The Crate Debate - The Pros and Cons of Crate Training
Published February 12, 2021
If you have looked into crate training your puppy but don’t want to put your new best friend in a cage, you are not alone. This is a natural and understandable reaction. You wouldn't like to be put in a cage, so why would you do it to your new best friend?
But perhaps if we were to suggest you give your puppy their own den, a place to feel secure, to retreat from the household commotion and relax, you will see crate training differently.
Used correctly and introduced positively, that’s exactly what a crate becomes. It allows an over-tired nippy pup the chance to unwind in peace. It becomes a place of comfort, filled with favourite smells, calming toys, and cosy bedding, all things that encourage rest and independence. Importantly it teaches self-settling without having you in sight, a skill that will drastically reduce the chances of separation anxiety problems developing in the future.
Used correctly and introduced positively, a crate can become a place of comfort to encourage rest and independence, helping reduce chances of separation anxiety problems.
A crate can also assist you in overcoming some common puppy training challenges you may be facing right now. Since most dogs hate to soil their ‘den’, a crate can greatly assist overnight toilet training. Its security encourages sleep, where you may have had pacing and crying, and allows you to leave for short outings confident that both your pup and your furniture will be in one piece when you return.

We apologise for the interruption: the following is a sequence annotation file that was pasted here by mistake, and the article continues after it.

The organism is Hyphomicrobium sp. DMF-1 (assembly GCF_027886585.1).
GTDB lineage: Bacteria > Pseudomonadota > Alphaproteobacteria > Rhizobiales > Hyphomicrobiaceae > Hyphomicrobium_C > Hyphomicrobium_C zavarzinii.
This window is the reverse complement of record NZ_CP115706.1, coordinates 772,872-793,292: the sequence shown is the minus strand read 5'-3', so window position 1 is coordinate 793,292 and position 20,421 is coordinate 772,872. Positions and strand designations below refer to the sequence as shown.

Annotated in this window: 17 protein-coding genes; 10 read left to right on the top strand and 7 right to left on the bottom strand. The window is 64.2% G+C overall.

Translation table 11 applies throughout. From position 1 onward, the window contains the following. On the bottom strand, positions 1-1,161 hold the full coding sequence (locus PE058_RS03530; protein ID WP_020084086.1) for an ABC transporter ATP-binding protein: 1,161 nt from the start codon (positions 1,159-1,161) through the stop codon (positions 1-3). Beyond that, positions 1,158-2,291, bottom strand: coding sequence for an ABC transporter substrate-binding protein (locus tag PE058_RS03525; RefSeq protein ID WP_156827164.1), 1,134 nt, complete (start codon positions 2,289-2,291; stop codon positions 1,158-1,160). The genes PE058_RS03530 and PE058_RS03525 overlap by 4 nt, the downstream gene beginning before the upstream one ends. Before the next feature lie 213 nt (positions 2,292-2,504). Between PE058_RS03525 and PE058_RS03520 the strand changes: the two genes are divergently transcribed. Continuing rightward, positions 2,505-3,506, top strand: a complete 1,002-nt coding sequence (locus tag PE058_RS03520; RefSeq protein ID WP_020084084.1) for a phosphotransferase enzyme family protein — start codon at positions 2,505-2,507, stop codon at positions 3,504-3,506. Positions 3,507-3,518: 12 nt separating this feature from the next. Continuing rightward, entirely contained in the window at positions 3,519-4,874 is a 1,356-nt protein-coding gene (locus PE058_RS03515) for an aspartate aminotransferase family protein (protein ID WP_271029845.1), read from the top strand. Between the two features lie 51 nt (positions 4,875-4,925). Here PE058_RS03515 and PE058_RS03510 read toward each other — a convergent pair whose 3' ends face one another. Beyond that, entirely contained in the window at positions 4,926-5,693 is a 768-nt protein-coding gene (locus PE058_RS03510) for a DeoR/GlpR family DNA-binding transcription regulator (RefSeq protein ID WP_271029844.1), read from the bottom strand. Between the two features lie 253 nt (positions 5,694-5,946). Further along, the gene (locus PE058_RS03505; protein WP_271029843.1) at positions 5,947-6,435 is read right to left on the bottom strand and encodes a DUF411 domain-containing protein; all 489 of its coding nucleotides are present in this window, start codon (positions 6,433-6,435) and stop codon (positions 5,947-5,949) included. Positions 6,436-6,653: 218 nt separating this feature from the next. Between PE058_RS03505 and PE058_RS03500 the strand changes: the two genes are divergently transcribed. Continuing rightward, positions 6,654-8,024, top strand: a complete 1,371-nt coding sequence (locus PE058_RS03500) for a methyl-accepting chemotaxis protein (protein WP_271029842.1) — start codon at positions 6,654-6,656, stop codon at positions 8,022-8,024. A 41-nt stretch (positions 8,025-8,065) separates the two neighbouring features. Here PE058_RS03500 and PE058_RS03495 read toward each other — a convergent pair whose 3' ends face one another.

If you purchase a crate big enough to meet your pup’s predicted growth, you will have a useful and portable home away from home (most crates fold flat). In addition, your dog will always have the comfort of familiar surroundings when travelling with you, is more likely to be accepted into private accommodation, and will be secure overnight at a campsite.
2020 has taught us life can be unpredictable. Sudden changes in circumstances can stress us and our pets. However, these difficult times can be made a little easier if you know that your dog will readily accept confinement, be it at a veterinary clinic, boarding kennel, or even an emergency evacuation centre.
If you would like to learn more about crate training your pup, please get in touch with us.